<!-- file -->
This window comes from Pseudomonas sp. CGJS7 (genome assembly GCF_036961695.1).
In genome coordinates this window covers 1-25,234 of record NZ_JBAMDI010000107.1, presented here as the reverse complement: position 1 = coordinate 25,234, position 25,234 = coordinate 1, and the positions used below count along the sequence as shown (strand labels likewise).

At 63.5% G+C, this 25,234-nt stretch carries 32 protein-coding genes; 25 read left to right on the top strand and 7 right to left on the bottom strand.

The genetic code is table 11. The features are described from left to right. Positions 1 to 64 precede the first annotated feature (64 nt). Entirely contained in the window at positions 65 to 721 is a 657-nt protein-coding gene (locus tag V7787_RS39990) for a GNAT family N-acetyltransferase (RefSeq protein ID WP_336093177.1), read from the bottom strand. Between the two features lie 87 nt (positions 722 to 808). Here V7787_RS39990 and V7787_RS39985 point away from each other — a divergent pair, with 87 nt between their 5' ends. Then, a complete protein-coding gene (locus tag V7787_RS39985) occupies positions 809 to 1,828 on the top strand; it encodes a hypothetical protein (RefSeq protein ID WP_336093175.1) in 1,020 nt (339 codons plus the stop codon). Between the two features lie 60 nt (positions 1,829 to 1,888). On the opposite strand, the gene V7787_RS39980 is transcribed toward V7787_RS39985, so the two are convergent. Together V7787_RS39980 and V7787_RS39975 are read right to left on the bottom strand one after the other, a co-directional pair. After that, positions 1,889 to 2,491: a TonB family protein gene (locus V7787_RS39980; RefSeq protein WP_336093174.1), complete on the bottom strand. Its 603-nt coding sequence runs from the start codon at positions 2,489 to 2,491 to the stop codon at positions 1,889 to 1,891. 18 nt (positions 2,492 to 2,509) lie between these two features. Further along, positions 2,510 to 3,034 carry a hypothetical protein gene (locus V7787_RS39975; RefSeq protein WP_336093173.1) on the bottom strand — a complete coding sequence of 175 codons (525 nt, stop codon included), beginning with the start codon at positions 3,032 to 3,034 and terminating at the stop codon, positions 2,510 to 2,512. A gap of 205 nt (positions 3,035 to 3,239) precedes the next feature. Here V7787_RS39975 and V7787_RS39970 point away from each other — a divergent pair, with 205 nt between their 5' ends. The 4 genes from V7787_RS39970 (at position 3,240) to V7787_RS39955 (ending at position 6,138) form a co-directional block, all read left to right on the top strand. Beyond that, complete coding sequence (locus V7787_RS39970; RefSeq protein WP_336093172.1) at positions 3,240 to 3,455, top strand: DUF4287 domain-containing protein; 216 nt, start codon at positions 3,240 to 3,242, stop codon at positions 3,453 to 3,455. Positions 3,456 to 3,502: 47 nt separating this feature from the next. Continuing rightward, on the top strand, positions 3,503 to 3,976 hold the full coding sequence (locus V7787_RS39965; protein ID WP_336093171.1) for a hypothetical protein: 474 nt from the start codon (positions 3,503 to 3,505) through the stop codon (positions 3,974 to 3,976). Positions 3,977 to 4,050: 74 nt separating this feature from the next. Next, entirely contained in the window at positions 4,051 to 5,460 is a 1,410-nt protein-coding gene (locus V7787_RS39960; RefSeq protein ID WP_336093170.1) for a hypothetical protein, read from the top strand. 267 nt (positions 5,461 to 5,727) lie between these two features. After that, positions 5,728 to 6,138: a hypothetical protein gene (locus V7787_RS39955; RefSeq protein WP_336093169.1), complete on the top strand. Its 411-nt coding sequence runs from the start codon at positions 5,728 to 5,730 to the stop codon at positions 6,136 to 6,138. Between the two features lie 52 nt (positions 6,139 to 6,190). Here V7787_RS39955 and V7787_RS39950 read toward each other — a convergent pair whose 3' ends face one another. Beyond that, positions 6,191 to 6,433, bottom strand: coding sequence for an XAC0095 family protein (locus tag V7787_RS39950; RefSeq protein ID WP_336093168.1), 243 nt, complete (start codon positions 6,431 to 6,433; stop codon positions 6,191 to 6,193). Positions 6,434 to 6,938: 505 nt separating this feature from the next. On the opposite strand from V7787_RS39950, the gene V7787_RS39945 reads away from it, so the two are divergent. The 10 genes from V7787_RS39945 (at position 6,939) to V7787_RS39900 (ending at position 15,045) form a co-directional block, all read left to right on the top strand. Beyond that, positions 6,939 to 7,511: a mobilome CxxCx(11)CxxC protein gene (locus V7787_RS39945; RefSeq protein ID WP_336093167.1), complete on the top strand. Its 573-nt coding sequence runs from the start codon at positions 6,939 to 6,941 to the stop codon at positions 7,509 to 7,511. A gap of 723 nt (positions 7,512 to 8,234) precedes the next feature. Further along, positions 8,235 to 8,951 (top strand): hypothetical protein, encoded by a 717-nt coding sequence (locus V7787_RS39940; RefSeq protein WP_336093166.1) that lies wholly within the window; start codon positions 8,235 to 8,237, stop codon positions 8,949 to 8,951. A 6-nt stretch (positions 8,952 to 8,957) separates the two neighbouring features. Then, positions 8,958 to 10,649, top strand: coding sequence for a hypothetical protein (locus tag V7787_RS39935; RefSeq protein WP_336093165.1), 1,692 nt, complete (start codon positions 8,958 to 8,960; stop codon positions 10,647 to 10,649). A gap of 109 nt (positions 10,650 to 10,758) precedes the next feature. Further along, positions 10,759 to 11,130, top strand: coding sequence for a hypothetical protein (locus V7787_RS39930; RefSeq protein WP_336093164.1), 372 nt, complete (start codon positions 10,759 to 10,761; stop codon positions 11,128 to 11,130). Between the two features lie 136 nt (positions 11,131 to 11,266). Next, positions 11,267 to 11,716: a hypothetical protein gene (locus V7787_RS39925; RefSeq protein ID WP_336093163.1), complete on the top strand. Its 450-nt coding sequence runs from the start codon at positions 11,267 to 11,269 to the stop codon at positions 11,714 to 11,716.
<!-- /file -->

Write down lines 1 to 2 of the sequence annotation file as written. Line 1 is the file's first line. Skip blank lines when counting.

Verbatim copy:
This window comes from Pseudomonas sp. CGJS7 (genome assembly GCF_036961695.1).
In genome coordinates this window covers 1-25,234 of record NZ_JBAMDI010000107.1, presented here as the reverse complement: position 1 = coordinate 25,234, position 25,234 = coordinate 1, and the positions used below count along the sequence as shown (strand labels likewise).